Stem Cell

The little Stem Cell that could.

July 11, 2001 – Controversy Over Stem Cell Research – Buying Prescription Drugs Overseas – Olympic Nail-Biting In China

Stem Cell
The little Stem Cell that could.
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July 11,2001 – Busy day on Capitol Hill, starting with new controversies over Stem Cell research. The issue of Stem Cell embryonic research grew more complicated with an announcement from Doctors at Eastern Virginia Medical School. Instead of harvesting Stem Cells from embryos left over after fertility treatments, they’ve created embryos using eggs and sperm specifically donated for research. Critics said the scientists have gone too far, saying they haven’t made a strong case yet for why we need specially created embryos as opposed to spare embryos. And until that case was made, they didn’t see why the leap into doing this was necessary. The controversy came at a critical time when President Bush was to weigh a critical decision on stem cell research and the latest issue, according to the White House, perfectly explained the deep complexities about stem cell research.

The issue of Prescription drugs and their affordability was a hot button topic on Capitol Hill. Proposals on the issue came hot on the heels of President Bush proposing a dramatic overhaul of Medicare that included prescription drug discount cards for Senior citizens. With an eye towards helping all Americans cope with the high price of Medicine, the House voted to let individuals import drugs from other countries where they’re cheaper. Just a day after the Bush Administration acted to continue blocking Americans from buying drugs overseas citing safety worries, the House voted overwhelmingly to let U.S. consumers fill their prescriptions by mail order from Canada or Europe where prices were lower. The House turned down an amendment from Vermont Senator Bernie Sanders that would have allowed wholesalers buy medicines overseas and pass the savings on to consumers in their stores.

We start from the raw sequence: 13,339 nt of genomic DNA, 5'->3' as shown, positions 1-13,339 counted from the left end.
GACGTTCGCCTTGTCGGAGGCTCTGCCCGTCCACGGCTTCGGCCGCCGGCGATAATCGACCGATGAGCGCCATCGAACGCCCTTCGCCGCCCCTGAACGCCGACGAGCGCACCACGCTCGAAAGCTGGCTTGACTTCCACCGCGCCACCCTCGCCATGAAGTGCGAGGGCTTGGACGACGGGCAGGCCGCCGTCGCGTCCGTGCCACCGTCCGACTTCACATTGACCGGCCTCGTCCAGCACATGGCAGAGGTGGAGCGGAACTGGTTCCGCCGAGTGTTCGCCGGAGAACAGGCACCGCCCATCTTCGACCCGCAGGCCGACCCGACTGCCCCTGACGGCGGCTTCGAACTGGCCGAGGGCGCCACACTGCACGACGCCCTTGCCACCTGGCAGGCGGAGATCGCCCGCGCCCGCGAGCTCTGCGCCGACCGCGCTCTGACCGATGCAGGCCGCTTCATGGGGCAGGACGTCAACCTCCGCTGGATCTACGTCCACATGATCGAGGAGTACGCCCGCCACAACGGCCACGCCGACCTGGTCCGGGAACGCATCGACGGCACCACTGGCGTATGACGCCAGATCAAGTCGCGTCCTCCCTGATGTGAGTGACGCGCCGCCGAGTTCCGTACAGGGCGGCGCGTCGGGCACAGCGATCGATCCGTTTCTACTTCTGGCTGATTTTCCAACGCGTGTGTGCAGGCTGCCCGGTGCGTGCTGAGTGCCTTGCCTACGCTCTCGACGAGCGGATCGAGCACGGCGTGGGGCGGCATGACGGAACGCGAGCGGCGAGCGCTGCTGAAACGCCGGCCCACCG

The Senate and House voted overwhelming not to allow coal mining or oil and natural gas drilling on Western lands designated National Monuments.

And China was on the edge of its collective seat as the IOC’s final decision where the 2008 Summer Olympics were going to be played was coming within the next day or two. Enthusiasm was coming in the form of one man riding a motorcycle 3500 miles from Tibet to Beijing carrying pro-Olympic banners signed by thousands of people, and more than a thousand Chinese women and girls used their own hair to braid a pigtail that was 2008 yards long.

That’s just a small slice of the news that went on, this July 11, 2008 as presented by The CBS World News Roundup, Late Edition.

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